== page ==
By TIM HORAN
The City of Abilene will have only one seat on the Dickinson County Commission in the future.
That was the consensus of the commission, following a public hearing on two proposed maps presented to realign the districts at its regular meeting Thursday.
One proposal would move one precinct, of Abilene into District 3. The other assigned all of Abilene to District 2with outlining Grant Township residents in District 3.
Kansas state law requires commissioners to review the districts’ populations and sizes each year and redistrict as needed. While the judicial system has not required Dickinson County to redistrict, the commissioners have been looking at new boundaries.
Without new districts, the current map could be considered unequal. District 1 has 5,911 people and 404 square miles; District 2 has 7,821 people and 36 square miles; and District 3 has 6,022 people and 411 square miles. The population difference between District 2 and District 1 is close to 2,000 (1,910).
The new boundaries map listed as Option 1 moves Buckeye into District 2 and the west Abilene voting district into District 3. Townships Garfield and Newbern join District 1. The greatest population discrepancy is 139, between District 2 and District 1.
Option 2 leaves the city of Abilene intact as District 2 but moves rural Grant Township into District 3. The greatest population discrepancy there is 384, again between District 2 and District 1.
Only three people attended the public hearing, one being Bob Diehl of Chapman who has been vocal about a past plan, and Beth Wade, a member of the Herington City Commission. Both spoke out in favor of Option 2.
A proposal presented before then-commissioners Sheila Biggs, LaVerne Myers and Joe Nold would have divided up Abilene into the three districts. It died for a lack of a second.
Several members of the rural community spoke out against that plan which, in theory, would have allowed all three commissioners to reside in Abilene or outside of Abilene. The current Option 1 would have, in theory, allowed two commissioners to reside in Abilene or all three outside.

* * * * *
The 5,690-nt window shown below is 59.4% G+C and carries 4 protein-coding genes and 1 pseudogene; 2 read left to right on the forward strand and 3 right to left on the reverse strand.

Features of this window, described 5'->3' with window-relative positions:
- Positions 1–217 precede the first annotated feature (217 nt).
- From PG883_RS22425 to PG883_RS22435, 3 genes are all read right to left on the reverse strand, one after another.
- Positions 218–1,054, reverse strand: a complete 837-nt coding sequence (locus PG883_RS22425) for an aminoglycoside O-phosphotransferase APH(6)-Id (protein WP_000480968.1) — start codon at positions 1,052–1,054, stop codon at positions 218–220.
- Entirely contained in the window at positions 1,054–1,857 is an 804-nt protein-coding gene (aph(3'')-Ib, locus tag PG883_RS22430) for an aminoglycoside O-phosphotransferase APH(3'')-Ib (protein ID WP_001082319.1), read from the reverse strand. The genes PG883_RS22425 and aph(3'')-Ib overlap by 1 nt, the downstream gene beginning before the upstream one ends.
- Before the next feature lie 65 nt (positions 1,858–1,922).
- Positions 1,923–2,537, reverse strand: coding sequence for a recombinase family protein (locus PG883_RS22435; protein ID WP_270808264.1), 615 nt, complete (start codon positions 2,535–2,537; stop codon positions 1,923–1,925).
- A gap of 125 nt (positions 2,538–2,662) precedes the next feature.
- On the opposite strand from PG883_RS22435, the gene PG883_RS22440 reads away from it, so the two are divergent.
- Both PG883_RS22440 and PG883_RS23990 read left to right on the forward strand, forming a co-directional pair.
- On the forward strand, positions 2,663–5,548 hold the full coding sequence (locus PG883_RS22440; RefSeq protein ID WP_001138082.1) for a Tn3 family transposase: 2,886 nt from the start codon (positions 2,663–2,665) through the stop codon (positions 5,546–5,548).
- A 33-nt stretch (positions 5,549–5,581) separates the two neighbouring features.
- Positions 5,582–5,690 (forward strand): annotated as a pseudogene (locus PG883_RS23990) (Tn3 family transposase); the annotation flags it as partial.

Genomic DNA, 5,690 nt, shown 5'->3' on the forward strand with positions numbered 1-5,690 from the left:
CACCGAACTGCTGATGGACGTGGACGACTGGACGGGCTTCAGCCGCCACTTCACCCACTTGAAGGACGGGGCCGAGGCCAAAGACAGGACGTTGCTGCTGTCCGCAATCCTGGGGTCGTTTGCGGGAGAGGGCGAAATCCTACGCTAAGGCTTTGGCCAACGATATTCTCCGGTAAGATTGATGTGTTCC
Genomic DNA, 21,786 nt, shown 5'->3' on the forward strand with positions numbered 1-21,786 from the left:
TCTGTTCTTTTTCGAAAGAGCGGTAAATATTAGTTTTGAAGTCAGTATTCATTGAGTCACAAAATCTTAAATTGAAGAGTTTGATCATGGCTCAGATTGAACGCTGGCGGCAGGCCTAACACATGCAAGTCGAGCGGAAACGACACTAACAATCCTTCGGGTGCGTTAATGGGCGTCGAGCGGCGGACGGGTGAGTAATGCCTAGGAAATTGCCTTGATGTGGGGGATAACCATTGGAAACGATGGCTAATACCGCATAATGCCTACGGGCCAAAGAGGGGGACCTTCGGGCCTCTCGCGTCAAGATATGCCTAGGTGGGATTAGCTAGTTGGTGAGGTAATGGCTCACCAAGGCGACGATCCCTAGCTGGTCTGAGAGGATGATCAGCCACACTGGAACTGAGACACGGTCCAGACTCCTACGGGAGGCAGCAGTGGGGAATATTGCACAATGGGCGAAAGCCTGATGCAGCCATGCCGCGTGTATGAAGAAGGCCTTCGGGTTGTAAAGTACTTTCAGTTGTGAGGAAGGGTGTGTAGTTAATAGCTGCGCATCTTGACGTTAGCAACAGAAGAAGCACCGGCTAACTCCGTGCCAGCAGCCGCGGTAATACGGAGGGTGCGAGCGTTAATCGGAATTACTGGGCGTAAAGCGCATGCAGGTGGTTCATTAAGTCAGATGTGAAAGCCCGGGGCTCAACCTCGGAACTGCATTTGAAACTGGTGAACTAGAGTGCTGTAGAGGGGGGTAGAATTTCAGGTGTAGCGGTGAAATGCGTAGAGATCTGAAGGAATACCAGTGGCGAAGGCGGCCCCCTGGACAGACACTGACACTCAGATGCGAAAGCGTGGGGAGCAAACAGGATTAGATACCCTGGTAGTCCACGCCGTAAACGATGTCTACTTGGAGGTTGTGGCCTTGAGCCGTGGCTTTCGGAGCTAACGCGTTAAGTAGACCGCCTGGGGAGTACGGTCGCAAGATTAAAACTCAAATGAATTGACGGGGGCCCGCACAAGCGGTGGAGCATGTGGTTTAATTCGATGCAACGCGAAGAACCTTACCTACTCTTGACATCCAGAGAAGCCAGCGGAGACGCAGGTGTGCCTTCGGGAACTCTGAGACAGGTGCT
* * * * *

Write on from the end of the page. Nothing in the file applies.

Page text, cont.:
At the Thursday meeting, the commissioners asked County Attorney Doug Thompson to draft a resolution to approve at the next meeting Option 2, which would assure at least one, and only one, commissioner would reside in the county’s largest city, Abilene.
“When you break it down to urban and rural, I would have the most urban when you add in Herington, Enterprise, Hope, Woodbine and Carlton,” said Chairman Myers. “I have the largest land mass, too.”
“I think the formation of these two options, a lot of it had to do with the response that people had made at previous meetings of the previous options,” said Lynn Peterson. “I think there was an attempt to listen to those concerns. The other piece was to even things up populationwise.”
Sherry Massey, GIS coordinator, who helped provide the maps based on county census numbers, said that of the comments posted on the counties’ web page, Option 2 was the most favored.
“I want to thank you guys for studying this,” said Diehl. “I was very upset (with an earlier plan) where agriculture was not represented. I would like to adopt Option 2. I think we need to work together and I think you guys have done a great job working it out.”
“With Option 2 you would definitely know where the commissioners are coming from,” Myers said. “We know that one would come from the city of Abilene.”
“I appreciate what you did at the last meeting by tabling it and giving it more time to look it over,” Wade said. “I do believe that each district should have its own representative. I know we (Herington) are a small town in that district but I feel we do have a voice.”
“I do hope that, in the future, that all commissioners are looking out for the entire county,” Myers said. “We’re basically trying to satisfy the state statutes.”
One of the issues was the size of the areas which the state laws refer to as “compact.”
Craig Chamberlin said the statute states the districts have to be balanced.
“My opinion is that it has to be balanced by population,” he said. “The one that was voted down was based on population and land mass. People were not in favor of it.”
Asked after the meeting if Option 2 would satisfy the “compact” clause in the state law, Thompson agreed that he thought it would.
“I get asked ‘can I serve this big a district?’ and my answer is yes,” Myers said. “Communications are so much better. We have better ways to communicate with people, making it easier to correspond. And if it is necessary for me to drive to Herington, I’ll drive to Herington. As a kid I spent a lot of my days at Herington. I am a country person and I drive 15 miles to get to this meeting. Herington is only 25 miles away.”
“If someone would call me and say I have a concern at Carlton or any of the areas, I certainly would be willing to listen,” Peterson said. “Any of the commissioners would be glad to respond on any of the issues. We have districts but all of us have a county-side viewpoint and look at what’s best for the county.”